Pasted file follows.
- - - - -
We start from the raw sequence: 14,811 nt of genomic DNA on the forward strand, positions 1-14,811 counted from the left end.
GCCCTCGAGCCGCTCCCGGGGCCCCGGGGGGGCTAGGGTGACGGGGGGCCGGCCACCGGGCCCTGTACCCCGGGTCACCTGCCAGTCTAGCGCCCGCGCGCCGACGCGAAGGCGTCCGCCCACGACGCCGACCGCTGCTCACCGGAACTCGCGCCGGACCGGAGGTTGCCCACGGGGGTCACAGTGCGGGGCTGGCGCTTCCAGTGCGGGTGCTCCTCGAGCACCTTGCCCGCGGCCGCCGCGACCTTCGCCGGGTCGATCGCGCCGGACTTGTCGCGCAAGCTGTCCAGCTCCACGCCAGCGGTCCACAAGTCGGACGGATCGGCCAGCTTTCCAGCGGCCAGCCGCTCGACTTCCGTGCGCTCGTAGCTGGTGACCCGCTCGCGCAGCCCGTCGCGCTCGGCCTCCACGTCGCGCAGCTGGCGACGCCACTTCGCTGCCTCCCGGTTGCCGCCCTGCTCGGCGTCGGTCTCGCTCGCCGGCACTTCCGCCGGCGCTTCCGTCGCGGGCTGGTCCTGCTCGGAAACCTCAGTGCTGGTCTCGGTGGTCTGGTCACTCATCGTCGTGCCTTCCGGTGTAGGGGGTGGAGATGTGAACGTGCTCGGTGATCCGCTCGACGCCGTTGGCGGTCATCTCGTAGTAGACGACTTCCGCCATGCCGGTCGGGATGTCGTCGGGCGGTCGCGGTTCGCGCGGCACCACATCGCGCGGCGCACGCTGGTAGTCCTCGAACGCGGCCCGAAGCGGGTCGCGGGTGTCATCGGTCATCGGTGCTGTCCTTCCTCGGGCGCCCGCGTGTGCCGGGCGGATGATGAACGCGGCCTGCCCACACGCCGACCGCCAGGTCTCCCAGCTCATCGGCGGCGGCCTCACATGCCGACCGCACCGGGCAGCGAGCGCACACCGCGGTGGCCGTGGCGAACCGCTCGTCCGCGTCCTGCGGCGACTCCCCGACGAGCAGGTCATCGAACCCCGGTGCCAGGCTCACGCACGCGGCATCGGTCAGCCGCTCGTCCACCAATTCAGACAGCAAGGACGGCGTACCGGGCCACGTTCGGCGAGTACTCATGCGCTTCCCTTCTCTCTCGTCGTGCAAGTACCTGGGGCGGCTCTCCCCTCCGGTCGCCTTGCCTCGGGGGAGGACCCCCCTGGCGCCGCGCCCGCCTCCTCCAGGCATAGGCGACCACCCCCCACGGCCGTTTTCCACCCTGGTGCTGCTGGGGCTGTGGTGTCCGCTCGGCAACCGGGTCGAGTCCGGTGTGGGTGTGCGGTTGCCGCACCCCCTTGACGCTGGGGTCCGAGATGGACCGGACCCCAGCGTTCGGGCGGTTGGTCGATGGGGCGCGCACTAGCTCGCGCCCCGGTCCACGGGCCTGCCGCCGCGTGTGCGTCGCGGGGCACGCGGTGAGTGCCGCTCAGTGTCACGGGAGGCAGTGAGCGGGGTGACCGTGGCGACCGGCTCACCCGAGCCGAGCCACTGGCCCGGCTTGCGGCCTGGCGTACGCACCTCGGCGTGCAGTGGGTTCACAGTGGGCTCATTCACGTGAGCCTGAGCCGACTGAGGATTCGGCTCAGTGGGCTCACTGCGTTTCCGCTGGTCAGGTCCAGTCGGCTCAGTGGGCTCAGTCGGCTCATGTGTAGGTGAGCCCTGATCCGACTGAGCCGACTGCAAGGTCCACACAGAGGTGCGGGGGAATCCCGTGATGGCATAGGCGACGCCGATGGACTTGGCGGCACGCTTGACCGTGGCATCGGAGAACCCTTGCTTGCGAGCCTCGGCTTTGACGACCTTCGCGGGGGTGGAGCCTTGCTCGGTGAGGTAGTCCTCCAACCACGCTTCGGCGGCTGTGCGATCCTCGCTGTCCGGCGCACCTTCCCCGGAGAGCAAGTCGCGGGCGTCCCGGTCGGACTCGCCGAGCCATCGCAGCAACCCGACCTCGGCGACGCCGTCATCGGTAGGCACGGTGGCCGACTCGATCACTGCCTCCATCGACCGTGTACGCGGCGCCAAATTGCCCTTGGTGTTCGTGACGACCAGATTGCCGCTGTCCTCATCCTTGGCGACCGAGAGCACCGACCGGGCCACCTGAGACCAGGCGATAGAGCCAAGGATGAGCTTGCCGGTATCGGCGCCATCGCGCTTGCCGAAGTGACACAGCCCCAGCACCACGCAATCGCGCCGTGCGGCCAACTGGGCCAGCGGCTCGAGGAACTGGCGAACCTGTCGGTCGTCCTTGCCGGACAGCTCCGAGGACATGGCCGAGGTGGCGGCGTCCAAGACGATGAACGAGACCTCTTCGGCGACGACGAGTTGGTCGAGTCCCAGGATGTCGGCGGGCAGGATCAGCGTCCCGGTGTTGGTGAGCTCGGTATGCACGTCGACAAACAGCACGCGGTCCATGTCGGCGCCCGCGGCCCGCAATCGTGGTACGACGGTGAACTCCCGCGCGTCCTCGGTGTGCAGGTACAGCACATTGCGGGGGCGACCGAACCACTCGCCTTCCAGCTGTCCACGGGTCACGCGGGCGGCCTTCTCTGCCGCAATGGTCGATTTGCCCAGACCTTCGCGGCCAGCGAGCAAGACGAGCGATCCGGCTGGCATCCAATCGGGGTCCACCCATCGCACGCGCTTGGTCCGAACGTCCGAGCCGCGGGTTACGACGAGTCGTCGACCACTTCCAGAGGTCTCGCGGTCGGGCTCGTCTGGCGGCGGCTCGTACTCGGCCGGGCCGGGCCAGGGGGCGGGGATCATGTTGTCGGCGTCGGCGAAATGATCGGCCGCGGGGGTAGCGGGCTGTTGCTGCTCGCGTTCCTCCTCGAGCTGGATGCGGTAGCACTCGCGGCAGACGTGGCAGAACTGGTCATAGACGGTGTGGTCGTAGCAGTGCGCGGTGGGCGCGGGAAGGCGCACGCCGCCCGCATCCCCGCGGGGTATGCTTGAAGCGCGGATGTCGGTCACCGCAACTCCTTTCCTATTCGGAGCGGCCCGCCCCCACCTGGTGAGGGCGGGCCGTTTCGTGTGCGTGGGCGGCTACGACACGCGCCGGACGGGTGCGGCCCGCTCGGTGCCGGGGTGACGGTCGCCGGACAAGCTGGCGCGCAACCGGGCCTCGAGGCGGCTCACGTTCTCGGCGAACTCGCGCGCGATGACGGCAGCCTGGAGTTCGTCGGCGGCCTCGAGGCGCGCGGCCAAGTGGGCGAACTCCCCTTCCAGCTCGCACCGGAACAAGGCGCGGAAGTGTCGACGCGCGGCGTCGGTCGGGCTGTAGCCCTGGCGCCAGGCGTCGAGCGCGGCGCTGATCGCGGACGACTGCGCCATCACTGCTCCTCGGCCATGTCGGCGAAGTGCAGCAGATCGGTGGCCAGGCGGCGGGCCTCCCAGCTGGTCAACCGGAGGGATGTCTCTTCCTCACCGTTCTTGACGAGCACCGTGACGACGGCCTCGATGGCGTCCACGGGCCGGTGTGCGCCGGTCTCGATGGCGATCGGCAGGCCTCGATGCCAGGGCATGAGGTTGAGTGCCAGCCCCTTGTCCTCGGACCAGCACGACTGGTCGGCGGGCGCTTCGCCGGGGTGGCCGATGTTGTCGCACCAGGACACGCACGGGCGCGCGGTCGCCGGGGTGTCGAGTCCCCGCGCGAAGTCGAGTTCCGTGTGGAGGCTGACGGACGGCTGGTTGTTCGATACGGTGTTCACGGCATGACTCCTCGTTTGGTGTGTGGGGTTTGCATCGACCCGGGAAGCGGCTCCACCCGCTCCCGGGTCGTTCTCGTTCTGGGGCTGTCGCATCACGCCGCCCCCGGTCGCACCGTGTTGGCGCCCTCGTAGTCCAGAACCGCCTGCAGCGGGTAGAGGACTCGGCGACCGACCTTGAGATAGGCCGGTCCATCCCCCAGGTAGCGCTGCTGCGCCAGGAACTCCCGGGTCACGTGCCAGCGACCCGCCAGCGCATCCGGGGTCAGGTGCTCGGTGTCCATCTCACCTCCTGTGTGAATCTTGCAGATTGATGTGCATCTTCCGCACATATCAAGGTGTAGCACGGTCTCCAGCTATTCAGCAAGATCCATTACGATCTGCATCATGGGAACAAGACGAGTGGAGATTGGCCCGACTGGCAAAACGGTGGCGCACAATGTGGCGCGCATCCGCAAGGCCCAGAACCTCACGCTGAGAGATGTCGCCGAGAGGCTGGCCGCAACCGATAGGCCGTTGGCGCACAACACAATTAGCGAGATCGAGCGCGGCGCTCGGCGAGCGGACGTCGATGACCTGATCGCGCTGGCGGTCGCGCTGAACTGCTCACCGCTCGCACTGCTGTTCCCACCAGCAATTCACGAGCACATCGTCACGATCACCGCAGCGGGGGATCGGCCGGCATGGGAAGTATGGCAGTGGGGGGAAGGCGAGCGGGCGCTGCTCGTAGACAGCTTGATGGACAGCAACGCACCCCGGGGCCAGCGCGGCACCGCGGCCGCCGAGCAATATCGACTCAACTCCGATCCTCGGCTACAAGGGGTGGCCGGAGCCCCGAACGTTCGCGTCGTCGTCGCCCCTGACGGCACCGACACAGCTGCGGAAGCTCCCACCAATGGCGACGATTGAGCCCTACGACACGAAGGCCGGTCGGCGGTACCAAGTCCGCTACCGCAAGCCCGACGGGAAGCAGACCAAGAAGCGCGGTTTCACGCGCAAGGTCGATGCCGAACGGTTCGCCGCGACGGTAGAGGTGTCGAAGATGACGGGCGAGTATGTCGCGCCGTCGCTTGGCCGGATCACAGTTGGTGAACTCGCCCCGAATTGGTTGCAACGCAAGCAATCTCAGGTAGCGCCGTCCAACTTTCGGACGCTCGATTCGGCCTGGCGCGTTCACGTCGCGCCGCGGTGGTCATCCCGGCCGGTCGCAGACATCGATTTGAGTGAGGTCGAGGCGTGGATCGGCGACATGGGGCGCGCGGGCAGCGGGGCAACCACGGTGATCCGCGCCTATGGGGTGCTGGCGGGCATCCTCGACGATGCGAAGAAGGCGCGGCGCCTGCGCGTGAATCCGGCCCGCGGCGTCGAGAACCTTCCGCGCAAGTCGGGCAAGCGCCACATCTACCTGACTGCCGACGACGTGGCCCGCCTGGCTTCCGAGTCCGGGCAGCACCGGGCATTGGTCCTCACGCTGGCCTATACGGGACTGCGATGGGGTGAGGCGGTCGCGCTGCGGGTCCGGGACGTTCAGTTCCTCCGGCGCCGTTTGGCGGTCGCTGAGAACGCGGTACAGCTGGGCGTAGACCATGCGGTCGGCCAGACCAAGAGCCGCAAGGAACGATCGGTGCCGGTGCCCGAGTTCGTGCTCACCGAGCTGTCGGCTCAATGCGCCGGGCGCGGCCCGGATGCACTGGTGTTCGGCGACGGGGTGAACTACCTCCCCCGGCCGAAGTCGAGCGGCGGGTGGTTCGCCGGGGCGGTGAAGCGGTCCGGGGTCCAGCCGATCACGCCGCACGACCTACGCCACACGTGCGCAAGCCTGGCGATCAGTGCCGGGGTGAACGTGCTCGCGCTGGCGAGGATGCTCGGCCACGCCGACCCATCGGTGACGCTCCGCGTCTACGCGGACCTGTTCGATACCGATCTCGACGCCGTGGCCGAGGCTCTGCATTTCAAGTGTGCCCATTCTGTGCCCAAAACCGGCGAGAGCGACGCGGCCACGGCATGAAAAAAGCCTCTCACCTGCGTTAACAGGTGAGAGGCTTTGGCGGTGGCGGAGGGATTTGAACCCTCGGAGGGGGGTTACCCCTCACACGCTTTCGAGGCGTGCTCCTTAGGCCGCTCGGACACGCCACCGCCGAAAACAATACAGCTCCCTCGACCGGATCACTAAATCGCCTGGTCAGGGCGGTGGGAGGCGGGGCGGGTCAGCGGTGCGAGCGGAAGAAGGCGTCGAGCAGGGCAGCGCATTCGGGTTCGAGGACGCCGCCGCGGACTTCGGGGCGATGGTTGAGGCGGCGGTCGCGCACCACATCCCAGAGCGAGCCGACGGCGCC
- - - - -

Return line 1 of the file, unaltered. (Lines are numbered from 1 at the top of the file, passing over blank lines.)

We start from the raw sequence: 14,811 nt of genomic DNA on the forward strand, positions 1-14,811 counted from the left end.